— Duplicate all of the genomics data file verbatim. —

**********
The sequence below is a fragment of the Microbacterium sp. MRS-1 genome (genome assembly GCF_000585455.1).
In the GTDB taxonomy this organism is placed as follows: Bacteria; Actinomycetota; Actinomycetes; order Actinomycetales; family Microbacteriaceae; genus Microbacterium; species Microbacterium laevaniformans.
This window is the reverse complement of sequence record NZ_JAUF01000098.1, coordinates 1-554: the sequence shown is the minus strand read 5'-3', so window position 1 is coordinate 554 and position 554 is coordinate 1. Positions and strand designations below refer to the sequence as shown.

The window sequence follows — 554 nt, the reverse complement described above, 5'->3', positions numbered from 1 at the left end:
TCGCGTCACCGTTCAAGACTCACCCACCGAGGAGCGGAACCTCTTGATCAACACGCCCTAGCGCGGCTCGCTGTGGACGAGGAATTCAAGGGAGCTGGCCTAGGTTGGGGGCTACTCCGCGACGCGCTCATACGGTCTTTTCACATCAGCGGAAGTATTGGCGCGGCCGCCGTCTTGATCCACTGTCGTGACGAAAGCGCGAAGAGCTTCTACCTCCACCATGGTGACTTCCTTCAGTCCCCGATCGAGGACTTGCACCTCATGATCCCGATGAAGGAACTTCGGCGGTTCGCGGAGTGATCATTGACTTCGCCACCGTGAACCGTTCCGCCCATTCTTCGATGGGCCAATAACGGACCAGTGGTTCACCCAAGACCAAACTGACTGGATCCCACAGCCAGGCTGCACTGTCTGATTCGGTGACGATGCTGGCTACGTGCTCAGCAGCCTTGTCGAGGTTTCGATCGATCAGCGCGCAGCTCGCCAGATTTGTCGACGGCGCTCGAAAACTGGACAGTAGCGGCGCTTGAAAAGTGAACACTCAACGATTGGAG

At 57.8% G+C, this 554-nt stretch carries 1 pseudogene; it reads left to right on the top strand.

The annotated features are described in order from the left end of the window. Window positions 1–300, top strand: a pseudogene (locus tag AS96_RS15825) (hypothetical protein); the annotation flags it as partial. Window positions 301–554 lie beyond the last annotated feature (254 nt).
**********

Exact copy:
The sequence below is a fragment of the Microbacterium sp. MRS-1 genome (genome assembly GCF_000585455.1).
In the GTDB taxonomy this organism is placed as follows: Bacteria; Actinomycetota; Actinomycetes; order Actinomycetales; family Microbacteriaceae; genus Microbacterium; species Microbacterium laevaniformans.
This window is the reverse complement of sequence record NZ_JAUF01000098.1, coordinates 1-554: the sequence shown is the minus strand read 5'-3', so window position 1 is coordinate 554 and position 554 is coordinate 1. Positions and strand designations below refer to the sequence as shown.

The window sequence follows — 554 nt, the reverse complement described above, 5'->3', positions numbered from 1 at the left end:
TCGCGTCACCGTTCAAGACTCACCCACCGAGGAGCGGAACCTCTTGATCAACACGCCCTAGCGCGGCTCGCTGTGGACGAGGAATTCAAGGGAGCTGGCCTAGGTTGGGGGCTACTCCGCGACGCGCTCATACGGTCTTTTCACATCAGCGGAAGTATTGGCGCGGCCGCCGTCTTGATCCACTGTCGTGACGAAAGCGCGAAGAGCTTCTACCTCCACCATGGTGACTTCCTTCAGTCCCCGATCGAGGACTTGCACCTCATGATCCCGATGAAGGAACTTCGGCGGTTCGCGGAGTGATCATTGACTTCGCCACCGTGAACCGTTCCGCCCATTCTTCGATGGGCCAATAACGGACCAGTGGTTCACCCAAGACCAAACTGACTGGATCCCACAGCCAGGCTGCACTGTCTGATTCGGTGACGATGCTGGCTACGTGCTCAGCAGCCTTGTCGAGGTTTCGATCGATCAGCGCGCAGCTCGCCAGATTTGTCGACGGCGCTCGAAAACTGGACAGTAGCGGCGCTTGAAAAGTGAACACTCAACGATTGGAG

At 57.8% G+C, this 554-nt stretch carries 1 pseudogene; it reads left to right on the top strand.

The annotated features are described in order from the left end of the window. Window positions 1–300, top strand: a pseudogene (locus tag AS96_RS15825) (hypothetical protein); the annotation flags it as partial. Window positions 301–554 lie beyond the last annotated feature (254 nt).